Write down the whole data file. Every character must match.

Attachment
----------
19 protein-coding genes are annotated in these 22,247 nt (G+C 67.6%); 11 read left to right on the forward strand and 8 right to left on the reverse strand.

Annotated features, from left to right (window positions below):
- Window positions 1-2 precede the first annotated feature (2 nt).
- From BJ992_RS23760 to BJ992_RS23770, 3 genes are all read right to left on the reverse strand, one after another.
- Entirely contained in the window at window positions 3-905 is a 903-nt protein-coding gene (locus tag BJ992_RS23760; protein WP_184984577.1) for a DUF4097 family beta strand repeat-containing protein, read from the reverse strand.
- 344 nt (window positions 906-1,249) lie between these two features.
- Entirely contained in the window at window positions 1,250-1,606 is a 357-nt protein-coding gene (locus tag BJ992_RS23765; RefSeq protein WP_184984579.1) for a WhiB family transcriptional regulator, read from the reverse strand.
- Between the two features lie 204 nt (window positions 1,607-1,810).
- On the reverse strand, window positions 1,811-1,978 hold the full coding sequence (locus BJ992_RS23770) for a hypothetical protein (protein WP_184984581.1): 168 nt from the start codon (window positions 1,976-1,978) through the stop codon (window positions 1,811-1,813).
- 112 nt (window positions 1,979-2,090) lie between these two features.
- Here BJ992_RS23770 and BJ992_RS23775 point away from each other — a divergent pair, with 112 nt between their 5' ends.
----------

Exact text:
19 protein-coding genes are annotated in these 22,247 nt (G+C 67.6%); 11 read left to right on the forward strand and 8 right to left on the reverse strand.

Annotated features, from left to right (window positions below):
- Window positions 1-2 precede the first annotated feature (2 nt).
- From BJ992_RS23760 to BJ992_RS23770, 3 genes are all read right to left on the reverse strand, one after another.
- Entirely contained in the window at window positions 3-905 is a 903-nt protein-coding gene (locus tag BJ992_RS23760; protein WP_184984577.1) for a DUF4097 family beta strand repeat-containing protein, read from the reverse strand.
- 344 nt (window positions 906-1,249) lie between these two features.
- Entirely contained in the window at window positions 1,250-1,606 is a 357-nt protein-coding gene (locus tag BJ992_RS23765; RefSeq protein WP_184984579.1) for a WhiB family transcriptional regulator, read from the reverse strand.
- Between the two features lie 204 nt (window positions 1,607-1,810).
- On the reverse strand, window positions 1,811-1,978 hold the full coding sequence (locus BJ992_RS23770) for a hypothetical protein (protein WP_184984581.1): 168 nt from the start codon (window positions 1,976-1,978) through the stop codon (window positions 1,811-1,813).
- 112 nt (window positions 1,979-2,090) lie between these two features.
- Here BJ992_RS23770 and BJ992_RS23775 point away from each other — a divergent pair, with 112 nt between their 5' ends.